When young people come to Ürümchi to work or study they are often supported by a network of people from their home village. They rely on relatives and friends to help them find jobs and get on their feet. But there is one thing their hosts cannot provide: food from back home. It’s perhaps for this reason that young Uyghurs have developed a food shipping system that brings the tastes of the countryside into the city.
This food arrives in boxes shipped in the cargo hold of sleeper buses from southern Xinjiang. What first began as a side business for a store called Lukman at the South Ürümchi Bus Station has become a full-fledged shipping network across the oases of the South. Lukman handles thousands of boxes of nuts, raisins, pomegranates, cooked meat, and special kinds of naan sent from the kitchens of concerned mothers to their sons and daughters across the desert.
The boxes are marked with the name of the recipient along with his or her phone number and the city where they live. When the box arrives, the person is called to let them know that their mother’s food has arrived. The recipient then goes down to the Lukman distribution center and presents their ID. They pay the shipping cost of 5 or 10 yuan and then live off their parent’s care for the next month.
Every migrant that has come to Ürümchi has stories about how they received boxes from Lukman when they first arrived in the city. They say things like:
“Of course I could buy those raisins and naan in the bazaar here in Ürümchi, but it’s not the same thing as receiving something from your own mother. It is a way for our parents to show us that they care. For many of us, our parents are simple people who don’t have much on their mind except for a few things: the health of their children and saving enough money for the holidays. It is so nice to receive those boxes. Even though I have lived in the city for such a long time now, my mom still asks me all the time if I need anything from my village in Kashgar prefecture.”
Although many migrants go back to their hometowns — 24 hours away in Kashgar and Hotan — for the holidays, for some of the poorest students and workers who can’t afford to eat in restaurants in the city it is those packages of nuts and naan that sustain them through the intervening months. Because of the boxes his mom sent him, a rural background college graduate who resettled in Ürümchi told me, “I was able to live on less than 250 yuan a month for the first few years when I was in college. I am not kidding. I would just eat bread and fruit for breakfast and dinner. Sometimes, I would bring my own bread and buy a vegetarian dish at the school cafeteria for 1.5 yuan. That was it.”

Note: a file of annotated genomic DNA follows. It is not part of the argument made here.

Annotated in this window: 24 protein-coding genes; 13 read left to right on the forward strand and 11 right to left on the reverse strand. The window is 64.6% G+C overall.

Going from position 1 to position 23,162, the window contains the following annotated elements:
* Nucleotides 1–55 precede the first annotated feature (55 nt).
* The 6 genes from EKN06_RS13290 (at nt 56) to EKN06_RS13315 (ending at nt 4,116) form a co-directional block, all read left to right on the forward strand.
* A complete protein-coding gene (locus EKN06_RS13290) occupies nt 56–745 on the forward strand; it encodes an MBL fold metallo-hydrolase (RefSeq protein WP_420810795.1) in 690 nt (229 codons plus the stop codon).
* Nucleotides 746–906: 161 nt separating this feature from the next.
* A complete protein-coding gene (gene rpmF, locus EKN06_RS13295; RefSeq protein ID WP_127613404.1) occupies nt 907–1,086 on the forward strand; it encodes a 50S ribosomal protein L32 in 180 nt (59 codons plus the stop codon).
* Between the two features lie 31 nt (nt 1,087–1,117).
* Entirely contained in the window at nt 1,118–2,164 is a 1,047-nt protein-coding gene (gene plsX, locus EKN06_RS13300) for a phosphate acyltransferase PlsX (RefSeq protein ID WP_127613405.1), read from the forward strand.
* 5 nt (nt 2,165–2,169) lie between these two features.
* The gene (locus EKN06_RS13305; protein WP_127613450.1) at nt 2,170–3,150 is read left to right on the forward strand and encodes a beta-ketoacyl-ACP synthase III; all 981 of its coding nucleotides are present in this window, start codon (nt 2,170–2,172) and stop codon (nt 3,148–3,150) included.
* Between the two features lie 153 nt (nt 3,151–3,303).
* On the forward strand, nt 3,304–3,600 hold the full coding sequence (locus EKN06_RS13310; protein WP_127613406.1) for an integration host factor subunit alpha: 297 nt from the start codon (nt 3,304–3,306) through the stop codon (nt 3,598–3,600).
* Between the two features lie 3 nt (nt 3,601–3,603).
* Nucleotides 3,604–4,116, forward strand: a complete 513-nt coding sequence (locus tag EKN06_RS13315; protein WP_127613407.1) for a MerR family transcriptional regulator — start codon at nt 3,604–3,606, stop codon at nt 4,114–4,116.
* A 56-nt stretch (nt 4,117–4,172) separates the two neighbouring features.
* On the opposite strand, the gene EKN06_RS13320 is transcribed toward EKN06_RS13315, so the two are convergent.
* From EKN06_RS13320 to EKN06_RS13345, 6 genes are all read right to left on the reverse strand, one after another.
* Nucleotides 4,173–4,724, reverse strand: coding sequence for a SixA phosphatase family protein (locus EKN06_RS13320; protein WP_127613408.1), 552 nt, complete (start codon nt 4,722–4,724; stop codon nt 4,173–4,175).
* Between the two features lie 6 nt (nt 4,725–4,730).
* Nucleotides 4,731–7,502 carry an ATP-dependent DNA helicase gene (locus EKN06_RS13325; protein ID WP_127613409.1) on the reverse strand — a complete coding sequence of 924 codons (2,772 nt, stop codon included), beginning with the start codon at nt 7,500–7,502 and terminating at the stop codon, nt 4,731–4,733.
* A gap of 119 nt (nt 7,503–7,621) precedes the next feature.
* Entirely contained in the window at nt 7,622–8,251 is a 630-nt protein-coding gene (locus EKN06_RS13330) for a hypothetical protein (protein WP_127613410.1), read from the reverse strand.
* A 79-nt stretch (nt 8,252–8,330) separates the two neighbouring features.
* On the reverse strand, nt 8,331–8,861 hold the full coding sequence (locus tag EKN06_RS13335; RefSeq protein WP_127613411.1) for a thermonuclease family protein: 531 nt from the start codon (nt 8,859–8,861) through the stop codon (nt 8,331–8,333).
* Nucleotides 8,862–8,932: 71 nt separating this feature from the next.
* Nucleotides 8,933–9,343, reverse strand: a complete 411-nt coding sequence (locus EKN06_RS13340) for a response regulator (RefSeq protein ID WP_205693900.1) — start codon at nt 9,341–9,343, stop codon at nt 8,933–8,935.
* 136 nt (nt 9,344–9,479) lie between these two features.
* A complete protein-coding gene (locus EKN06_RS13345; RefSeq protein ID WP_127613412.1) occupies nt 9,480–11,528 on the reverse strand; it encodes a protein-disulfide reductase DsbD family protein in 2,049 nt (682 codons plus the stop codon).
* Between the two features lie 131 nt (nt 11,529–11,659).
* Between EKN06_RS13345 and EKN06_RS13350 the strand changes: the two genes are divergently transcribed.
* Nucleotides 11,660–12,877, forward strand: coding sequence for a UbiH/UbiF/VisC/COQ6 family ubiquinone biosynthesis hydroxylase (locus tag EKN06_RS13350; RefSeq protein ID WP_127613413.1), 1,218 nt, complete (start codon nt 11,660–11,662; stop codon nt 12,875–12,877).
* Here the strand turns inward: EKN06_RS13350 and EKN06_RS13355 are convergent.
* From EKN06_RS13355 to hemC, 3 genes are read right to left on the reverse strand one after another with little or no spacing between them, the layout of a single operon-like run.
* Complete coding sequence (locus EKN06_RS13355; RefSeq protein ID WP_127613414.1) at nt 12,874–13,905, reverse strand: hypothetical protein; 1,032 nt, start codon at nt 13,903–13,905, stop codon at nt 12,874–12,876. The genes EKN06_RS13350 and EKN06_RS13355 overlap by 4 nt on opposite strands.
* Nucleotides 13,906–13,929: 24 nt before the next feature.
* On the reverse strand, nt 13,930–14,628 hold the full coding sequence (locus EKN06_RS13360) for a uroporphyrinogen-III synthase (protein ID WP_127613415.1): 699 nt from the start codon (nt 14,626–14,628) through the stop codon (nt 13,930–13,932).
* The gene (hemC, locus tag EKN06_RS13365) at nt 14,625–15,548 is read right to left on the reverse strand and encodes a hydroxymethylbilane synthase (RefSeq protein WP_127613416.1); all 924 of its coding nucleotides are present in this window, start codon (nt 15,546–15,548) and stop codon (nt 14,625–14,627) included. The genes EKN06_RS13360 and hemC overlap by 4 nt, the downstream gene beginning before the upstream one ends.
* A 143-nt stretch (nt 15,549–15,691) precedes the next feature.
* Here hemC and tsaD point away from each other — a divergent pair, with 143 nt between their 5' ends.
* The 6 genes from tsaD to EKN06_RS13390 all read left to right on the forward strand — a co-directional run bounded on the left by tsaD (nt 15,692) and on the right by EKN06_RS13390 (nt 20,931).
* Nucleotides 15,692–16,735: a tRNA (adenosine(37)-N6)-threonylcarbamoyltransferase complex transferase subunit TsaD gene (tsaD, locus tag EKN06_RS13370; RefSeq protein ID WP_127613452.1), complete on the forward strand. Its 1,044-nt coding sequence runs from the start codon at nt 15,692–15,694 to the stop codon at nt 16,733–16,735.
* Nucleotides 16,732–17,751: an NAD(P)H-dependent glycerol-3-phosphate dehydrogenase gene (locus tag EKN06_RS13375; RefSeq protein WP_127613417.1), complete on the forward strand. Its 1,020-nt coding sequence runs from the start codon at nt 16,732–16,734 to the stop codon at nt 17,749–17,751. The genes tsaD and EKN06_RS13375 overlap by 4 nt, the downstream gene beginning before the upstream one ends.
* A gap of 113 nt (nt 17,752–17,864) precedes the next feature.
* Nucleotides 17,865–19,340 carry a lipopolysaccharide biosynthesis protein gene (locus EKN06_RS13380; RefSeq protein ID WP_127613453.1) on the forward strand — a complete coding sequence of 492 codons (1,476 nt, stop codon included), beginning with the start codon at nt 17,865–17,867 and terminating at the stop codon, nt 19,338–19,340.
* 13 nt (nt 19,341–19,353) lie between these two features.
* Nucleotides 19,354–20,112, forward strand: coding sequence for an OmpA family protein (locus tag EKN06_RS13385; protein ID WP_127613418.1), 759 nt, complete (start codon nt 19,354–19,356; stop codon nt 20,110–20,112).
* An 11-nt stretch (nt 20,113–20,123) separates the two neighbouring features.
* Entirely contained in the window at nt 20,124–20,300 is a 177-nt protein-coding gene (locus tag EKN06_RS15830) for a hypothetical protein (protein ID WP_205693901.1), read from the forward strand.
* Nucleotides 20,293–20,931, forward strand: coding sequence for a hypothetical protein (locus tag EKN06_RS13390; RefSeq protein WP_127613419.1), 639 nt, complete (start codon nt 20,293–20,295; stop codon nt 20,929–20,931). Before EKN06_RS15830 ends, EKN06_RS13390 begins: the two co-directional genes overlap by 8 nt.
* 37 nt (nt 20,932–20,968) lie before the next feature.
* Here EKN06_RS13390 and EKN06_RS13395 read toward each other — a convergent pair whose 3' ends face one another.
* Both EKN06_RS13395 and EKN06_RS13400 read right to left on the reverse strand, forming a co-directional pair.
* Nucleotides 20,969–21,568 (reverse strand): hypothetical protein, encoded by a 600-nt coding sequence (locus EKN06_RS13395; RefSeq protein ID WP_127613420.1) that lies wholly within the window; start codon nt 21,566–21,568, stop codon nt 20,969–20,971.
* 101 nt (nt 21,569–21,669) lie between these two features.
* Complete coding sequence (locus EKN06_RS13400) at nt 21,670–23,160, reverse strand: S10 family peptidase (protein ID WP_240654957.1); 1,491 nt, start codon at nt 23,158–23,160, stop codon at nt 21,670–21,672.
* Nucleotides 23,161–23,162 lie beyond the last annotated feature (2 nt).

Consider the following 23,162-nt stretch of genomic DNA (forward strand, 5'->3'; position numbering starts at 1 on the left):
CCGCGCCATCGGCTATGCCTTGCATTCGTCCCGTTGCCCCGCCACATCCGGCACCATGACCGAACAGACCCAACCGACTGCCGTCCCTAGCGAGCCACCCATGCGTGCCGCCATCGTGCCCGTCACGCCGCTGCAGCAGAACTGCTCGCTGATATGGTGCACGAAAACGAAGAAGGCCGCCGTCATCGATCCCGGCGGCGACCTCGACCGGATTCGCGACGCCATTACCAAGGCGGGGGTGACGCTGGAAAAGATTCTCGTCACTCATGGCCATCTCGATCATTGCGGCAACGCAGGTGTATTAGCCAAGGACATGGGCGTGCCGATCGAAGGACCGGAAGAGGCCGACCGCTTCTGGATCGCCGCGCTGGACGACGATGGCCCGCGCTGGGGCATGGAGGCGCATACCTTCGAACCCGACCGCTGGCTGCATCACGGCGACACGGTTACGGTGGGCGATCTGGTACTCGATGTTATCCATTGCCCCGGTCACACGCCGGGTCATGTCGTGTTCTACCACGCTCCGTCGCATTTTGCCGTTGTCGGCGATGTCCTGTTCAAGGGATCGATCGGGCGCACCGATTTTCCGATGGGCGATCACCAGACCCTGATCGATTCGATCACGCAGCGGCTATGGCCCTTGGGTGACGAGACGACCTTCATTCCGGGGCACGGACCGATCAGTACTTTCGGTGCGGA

For many students and fruit sellers, a breakfast and dinner of naan and tea is common; many people lose weight when they come to the city.
As one long-term migrant told me: “My parents even used to send me cooked lamb. My mom would cook the lamb and then let it cool in its own fat. In the winter, I could keep it for several weeks; surprisingly I never got sick. For dinner, I would just put some meat in hot water, then I would get a nice broth and eat my bread with it.”
The reasons Lukman has been such an essential part of Xinjiang migration to the city are varied. For many people, they use the service because of their precarious status in the city.
As one young man told me: “I think the reason people like this more than the postal service is that a lot of us, especially the migrant workers, do not have a permanent address. Even if they do, they live in clusters of houses with no real address numbers. So it is literally impossible for them to receive shipments that way. Also the postal service requires one to write the address in Chinese, which can be an issue for most people in the countryside.”
Many migrants from the Xinjiang countryside see regular mail service as too slow and expensive. Since the national system is impersonal, it is seen as unreliable. There is always a chance that what you send will get lost in the shuffle. People say things like:
“(If you use the regular postal system), by the time you get your food, most of it will be spoiled. But with this internal shipping service, people in the South just go to the bus stations in their towns and talk to any driver who is about to leave. You just give him the money and put it on the bus. You can be sure that it will be in Ürümchi the next day, very efficient and reliable.”
Since Uyghurs don’t need to deal with the antagonistic security apparatus and bureaucratic machine of the state, the semi-formal infrastructure of the Lukman system gives people a sense of autonomy and freedom.
While all of this is interesting in itself, even more intriguing is the way Han migrants are starting to use the system as well. On a recent package run I ran into a half-dozen Han migrants at the Ürümchi Lukman station trying to figure out how the system works. They talked in broken Uyghur and commiserated with each other, saying things like, “Oh that’s how you do it.” The Uyghur clerks were patient with them as they tried to communicate what they were there to do; then we all went together to pick up our boxes of fruit from our friends and relatives in the countryside.
After we got our boxes we left in separate directions. We all come from elsewhere, and we live separately. But for many of us, Lukman has become an indispensable part of the art of life in the city.
Beige Wind runs the website The Art of Life in Chinese Central Asia, which attempts to recognize and create dialogue around the ways minority people create a durable existence, and, in turn, how these voices from the margins implicate all of us in simultaneously distinctive and connected ways.